From a letter from contributor and reader Lou Carlozo:

"I'm at a crossroads. I have a professional home studio that continues to grow and has done well in the Chicago market. I'm blessed to work with artists whose music I really enjoy. Much of this comes thanks to a good day job that allows me to turn down gigs with bands that would have me pulling my hair out! But after three years, I find myself wondering if it's time to take a big leap (and a big loan) towards a more first-class facility. Part of me says no — that the music business is in a crappy way and that I have a distinct advantage keeping low to the ground overhead wise (the studio is in my basement and turned a nice profit in 2003). Yet I also sense that I need to do something if I'm to grow beyond the world of producing local band demos and albums. Based on the feedback I've gotten from my bands and people in the business, I seem to be ready for a next step."

From the conclusion of "The Effect of File Sharing on Record Sales An Empirical Analysis" by Felix Oberholzer and Koleman Strumpf:

"...the financial incentives for creating recorded music are quite weak. Few of the artists who create one of the roughly 30,000 albums released each year in the U.S. will make a living from their sales because only a few albums are ever profitable. In fact, only a small number of established acts receive contracts with royalty rates ensuring financial sufficiency while the remaining artists must rely on other sources of income like touring or other jobs."

For those of you out there who are making a living recording music full time, where does that income come from? In my world it sure ain't the record business. I've been paid $150 from a major label once, and that was to reimburse me for a reel of tape. I've done a tiny amount of work for smaller labels, like Kill Rock Stars, K, Prank, Sub Pop, Cavity Search, Cravedog, Darla and others, but not much. Most of my income comes directly from the artists — money they've saved up from gigs, saved from their day jobs, charged to their credit cards and/or borrowed from family. This is money hard earned or hard to pay back. For a band self releasing 1000 copies of a CD they'd need to make at least $5000 or more back to cover a modest recording session at my place and CD pressing. That looks like an easy task if you figure it's $5 per CD, but we all know how hard it really is to sell 1000 CDs on your own. Plus that still leaves no money to live off of or put towards the next album.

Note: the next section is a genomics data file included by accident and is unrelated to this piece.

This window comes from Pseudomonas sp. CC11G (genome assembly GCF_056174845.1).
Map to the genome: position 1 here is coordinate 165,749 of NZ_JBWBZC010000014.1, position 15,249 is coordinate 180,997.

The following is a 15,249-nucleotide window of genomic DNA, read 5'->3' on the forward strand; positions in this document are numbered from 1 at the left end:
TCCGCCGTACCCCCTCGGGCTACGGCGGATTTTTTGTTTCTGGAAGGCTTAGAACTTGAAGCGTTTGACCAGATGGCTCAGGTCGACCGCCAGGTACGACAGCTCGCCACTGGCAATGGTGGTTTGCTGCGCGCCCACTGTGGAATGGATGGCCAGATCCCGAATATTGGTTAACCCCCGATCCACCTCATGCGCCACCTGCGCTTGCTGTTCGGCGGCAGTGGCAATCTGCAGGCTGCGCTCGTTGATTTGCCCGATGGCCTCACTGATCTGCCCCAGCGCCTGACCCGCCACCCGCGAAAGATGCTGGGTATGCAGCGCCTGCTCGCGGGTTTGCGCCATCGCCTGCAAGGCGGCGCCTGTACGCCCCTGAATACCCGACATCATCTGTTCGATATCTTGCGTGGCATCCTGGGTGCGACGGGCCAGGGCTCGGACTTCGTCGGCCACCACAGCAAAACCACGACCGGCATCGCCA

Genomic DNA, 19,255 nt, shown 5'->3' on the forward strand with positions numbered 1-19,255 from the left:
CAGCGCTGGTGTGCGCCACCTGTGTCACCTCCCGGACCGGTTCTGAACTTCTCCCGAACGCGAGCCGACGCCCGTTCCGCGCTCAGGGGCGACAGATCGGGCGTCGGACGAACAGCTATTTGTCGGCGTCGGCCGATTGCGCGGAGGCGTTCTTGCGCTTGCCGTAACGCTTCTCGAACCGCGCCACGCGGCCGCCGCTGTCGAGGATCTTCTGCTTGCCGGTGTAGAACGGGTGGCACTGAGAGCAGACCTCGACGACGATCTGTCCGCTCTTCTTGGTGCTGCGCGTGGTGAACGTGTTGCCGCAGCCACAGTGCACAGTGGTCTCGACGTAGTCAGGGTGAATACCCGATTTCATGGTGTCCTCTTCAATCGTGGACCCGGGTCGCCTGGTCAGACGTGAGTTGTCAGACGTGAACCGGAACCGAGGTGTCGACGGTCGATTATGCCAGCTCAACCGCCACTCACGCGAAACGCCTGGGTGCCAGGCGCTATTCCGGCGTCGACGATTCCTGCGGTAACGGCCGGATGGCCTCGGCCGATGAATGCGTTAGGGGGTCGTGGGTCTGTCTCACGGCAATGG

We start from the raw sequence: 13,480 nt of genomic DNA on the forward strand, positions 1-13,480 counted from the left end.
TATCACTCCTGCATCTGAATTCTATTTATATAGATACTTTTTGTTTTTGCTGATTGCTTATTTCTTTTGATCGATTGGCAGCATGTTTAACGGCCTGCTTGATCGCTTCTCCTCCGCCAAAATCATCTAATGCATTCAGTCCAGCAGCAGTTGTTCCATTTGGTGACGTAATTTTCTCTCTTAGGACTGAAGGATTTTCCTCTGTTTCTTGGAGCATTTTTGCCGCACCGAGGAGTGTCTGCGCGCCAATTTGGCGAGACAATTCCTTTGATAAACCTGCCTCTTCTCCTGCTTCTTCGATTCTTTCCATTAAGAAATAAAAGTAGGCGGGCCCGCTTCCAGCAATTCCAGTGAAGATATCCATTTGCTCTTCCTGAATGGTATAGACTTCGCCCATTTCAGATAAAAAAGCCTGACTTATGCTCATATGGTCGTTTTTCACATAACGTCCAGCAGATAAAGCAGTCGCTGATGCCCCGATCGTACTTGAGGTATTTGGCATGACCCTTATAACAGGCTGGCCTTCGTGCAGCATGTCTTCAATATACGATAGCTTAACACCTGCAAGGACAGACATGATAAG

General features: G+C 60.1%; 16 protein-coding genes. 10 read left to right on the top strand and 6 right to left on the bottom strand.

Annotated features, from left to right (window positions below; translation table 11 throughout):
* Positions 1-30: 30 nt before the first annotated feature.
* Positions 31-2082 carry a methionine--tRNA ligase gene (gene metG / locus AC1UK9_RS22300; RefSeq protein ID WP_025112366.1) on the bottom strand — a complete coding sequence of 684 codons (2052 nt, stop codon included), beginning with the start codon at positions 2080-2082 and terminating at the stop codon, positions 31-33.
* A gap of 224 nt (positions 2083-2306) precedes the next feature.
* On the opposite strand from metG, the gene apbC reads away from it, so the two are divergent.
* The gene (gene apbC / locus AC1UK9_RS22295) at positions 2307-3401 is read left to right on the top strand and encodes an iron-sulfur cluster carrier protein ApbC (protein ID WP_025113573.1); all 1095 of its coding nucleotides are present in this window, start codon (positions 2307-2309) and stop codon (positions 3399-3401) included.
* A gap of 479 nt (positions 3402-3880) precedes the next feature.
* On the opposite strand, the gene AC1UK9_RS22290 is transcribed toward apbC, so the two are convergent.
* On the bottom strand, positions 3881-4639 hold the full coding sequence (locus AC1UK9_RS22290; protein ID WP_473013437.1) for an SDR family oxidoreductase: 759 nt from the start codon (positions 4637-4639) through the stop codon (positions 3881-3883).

People keep talking about how the music industry is in a slump. I'm not so sure. Many of the people I've met through Tape Op stay busy, and most of it is work paid for directly from the bands and artists. We stay busy, independent albums keep coming out, and music is being made. Should Lou open a bigger studio? I don't know, but remember what a precarious position we are in as music recordists.

Sound engineering is one of the few jobs that has seen the income become lower over time. There used to be few studios, and they were filled with knowledgeable, trained staff. Now there are many studios with all levels of gear, staff and experience — just ask Walter Sear! Is this good or bad? I don't know. But keep it in mind if you wish to make a career in music!

"The Effect of File Sharing on Record Sales An Empirical Analysis" is downloadable at

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Tape Op is a bi-monthly magazine devoted to the art of record making.

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